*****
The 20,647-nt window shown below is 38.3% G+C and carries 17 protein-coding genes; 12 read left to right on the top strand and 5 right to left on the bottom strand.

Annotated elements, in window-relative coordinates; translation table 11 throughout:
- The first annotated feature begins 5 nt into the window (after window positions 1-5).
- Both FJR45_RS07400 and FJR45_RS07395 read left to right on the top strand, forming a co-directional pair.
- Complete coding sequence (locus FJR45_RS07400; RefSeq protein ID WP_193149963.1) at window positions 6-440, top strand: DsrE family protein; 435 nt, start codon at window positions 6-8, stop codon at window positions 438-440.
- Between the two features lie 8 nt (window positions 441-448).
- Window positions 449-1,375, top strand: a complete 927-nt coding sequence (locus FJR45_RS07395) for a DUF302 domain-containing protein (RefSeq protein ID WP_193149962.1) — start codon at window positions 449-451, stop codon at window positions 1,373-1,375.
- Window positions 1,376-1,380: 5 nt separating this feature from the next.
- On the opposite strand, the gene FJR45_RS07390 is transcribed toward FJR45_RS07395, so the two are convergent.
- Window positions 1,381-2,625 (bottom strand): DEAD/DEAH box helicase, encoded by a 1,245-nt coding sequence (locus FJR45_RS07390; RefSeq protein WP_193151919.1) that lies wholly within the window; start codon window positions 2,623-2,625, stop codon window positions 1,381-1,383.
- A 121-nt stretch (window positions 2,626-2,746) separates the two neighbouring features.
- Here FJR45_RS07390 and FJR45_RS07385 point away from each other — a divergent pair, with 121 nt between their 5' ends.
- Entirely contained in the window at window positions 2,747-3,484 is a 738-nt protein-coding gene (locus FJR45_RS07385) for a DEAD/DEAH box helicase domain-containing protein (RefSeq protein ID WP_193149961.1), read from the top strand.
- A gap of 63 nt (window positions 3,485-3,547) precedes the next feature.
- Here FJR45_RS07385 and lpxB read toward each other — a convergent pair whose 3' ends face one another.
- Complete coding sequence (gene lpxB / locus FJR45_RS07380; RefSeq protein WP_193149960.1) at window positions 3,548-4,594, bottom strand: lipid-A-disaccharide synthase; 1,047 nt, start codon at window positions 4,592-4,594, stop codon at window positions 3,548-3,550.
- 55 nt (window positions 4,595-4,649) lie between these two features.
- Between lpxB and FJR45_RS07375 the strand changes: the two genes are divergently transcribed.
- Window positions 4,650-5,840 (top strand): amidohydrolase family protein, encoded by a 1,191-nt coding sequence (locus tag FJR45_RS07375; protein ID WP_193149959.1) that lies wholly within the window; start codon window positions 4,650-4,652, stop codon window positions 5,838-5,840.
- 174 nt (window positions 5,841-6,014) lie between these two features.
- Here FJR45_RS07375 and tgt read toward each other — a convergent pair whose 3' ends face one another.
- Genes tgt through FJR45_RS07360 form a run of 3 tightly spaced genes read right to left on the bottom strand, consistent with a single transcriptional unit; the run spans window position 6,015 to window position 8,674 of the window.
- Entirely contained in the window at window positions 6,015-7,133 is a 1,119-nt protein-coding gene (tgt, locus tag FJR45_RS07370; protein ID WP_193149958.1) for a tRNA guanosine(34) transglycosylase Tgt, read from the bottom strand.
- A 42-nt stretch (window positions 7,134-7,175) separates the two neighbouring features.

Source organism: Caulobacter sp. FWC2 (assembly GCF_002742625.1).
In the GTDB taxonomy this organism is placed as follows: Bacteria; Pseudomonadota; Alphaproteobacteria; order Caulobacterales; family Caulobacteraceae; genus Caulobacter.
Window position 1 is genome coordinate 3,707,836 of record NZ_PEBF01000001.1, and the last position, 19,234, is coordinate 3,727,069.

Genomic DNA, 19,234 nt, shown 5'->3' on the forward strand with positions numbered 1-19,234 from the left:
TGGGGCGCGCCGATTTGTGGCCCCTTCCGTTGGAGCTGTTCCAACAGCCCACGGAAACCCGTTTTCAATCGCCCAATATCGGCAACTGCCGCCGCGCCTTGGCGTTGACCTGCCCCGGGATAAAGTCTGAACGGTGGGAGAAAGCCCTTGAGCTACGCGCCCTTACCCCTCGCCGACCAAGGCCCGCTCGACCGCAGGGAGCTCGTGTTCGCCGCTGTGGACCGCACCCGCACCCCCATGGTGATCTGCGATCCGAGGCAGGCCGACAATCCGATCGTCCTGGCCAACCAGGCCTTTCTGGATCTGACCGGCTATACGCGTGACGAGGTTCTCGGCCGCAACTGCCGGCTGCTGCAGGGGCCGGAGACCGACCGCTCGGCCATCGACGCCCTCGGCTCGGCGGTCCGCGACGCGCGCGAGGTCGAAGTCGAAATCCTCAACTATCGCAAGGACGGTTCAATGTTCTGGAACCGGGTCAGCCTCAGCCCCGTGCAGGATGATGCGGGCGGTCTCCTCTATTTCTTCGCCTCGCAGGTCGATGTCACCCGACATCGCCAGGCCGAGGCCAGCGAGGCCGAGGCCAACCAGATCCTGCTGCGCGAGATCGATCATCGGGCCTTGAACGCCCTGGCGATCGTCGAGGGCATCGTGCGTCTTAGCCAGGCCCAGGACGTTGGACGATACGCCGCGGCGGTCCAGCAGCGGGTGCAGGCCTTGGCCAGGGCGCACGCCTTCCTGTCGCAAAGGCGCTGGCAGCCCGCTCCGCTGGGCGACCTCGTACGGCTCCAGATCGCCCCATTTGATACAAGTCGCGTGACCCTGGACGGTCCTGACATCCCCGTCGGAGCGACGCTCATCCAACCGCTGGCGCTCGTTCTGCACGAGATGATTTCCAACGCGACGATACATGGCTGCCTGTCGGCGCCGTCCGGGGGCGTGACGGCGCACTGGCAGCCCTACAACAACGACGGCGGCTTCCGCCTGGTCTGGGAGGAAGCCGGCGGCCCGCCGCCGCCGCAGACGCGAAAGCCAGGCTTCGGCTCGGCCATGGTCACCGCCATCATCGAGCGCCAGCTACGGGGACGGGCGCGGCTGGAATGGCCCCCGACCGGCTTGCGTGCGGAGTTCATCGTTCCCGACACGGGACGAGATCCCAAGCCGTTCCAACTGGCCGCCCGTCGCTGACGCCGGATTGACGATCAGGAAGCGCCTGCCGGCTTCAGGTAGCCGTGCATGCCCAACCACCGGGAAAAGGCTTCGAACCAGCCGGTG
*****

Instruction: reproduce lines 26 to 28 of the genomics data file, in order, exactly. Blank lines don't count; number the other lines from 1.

In the GTDB taxonomy this organism is placed as follows: Bacteria; Pseudomonadota; Alphaproteobacteria; order Caulobacterales; family Caulobacteraceae; genus Caulobacter.
Window position 1 is genome coordinate 3,707,836 of record NZ_PEBF01000001.1, and the last position, 19,234, is coordinate 3,727,069.

Genomic DNA, 19,234 nt, shown 5'->3' on the forward strand with positions numbered 1-19,234 from the left: